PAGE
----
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4-day School Week? Civil Rights Violations? Education=FAIL

March 12, 2010

This past week, there’s been a lot of education talk. Mostly about the 4-day school week and civil rights violations occurring in the discipline of public school attendees. Both of these topics are ridiculous! First of all, we throw so much money at our education system, head-start to college, and most school districts are BROKE? Then, the civil rights violations? Oh brother! And of course, Obama’s plan to throw MORE money at under-performing schools.

I see where the 4-day week makes sense, financially. Public schools can only get so much funding from the government. (sarcasm) The fact that most of them are really bad at budgeting is a different matter all together. But they can only ask parents and residents of the districts to pay so much in taxes. Especially when they’re not even seeing a slight return on their investment. Each year hundreds of school districts all across the country are dealing with shortfalls and budget cuts. Instead of making the difficult choices, cutting staff, and energy costs, they just go around the area with hat in hand basically asking for more money to mismanage. This is ridiculous. The public school system works the same way the government does: spend, spend spend, tax, tax, tax, with zero accountability. You want to find out where that $30 million levy went last year? Good luck! The budgets are nearly impossible to read, and forget trying to see the balance sheets for your school district.

Furthermore, when this generation hits the workforce, they won’t understand the concept of hard work, now you’re going to make them work for five WHOLE days? That’s crazy! (Severe sarcasm! For those that can’t read sarcasm.)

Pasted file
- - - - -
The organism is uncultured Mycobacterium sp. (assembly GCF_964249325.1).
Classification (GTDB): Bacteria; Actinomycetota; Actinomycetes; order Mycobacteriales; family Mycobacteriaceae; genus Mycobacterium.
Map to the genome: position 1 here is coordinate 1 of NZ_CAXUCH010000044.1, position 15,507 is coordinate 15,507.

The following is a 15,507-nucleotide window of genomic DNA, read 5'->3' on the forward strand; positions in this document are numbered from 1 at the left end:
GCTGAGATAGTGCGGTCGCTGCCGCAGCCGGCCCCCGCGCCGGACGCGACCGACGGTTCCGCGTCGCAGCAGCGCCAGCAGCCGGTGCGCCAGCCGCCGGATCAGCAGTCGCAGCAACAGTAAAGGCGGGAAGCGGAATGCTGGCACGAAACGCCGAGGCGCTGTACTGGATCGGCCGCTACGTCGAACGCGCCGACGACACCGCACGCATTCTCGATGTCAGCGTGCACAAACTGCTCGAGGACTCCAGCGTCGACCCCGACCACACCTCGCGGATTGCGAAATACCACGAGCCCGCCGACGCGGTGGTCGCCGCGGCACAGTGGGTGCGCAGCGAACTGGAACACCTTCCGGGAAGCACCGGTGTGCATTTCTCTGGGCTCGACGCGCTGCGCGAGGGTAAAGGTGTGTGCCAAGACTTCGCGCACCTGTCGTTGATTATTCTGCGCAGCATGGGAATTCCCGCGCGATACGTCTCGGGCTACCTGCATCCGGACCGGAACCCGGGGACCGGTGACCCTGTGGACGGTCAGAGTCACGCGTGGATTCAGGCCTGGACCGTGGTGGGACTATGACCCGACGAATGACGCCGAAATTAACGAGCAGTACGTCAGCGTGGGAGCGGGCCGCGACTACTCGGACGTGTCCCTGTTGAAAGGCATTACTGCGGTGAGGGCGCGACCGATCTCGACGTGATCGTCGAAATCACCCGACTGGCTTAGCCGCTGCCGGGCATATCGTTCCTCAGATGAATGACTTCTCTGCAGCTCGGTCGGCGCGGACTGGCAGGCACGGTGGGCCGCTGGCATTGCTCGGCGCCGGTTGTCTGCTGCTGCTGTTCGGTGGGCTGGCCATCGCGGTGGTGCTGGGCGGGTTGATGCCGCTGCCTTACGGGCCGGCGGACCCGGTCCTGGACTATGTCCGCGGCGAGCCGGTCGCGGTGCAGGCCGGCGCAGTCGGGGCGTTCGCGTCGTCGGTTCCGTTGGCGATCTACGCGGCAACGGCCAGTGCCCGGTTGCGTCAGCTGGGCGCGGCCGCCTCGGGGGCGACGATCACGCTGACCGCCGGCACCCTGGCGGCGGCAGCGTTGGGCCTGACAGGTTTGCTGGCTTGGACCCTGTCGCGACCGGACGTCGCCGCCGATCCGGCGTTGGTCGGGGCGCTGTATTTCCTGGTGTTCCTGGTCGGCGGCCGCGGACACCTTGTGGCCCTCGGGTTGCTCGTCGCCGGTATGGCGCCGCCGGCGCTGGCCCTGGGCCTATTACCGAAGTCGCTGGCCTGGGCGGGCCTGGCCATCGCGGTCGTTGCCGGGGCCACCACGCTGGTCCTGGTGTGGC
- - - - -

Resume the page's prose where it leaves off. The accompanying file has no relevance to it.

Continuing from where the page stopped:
Now when you compare private schools to many of the struggling public schools, (I make a distinction there because there are some public school districts that are good and are doing well with their money. It’s rare, but they do exist.) you can see one of the major problems with the the education system is not the funding, it’s the unions. We know this. (We, as in, most conservatives.) We cannot deal with the root of the problem in our schools if we can’t get rid of the problems. The problem starts with the failure of the teachers. There are good teachers and there are bad ones. The problem is, the teachers unions have created an environment where mediocrity is the baseline and there’s no incentive to do better. Even those that do worse, have no fear because they won’t/can’t lose their jobs. When a district decides to cut teachers, they use a seniority based system. So a horrible teacher who’s been teaching for 5 years won’t lose their job, the great one who’s been working in the district for a year will. How does that even make sense?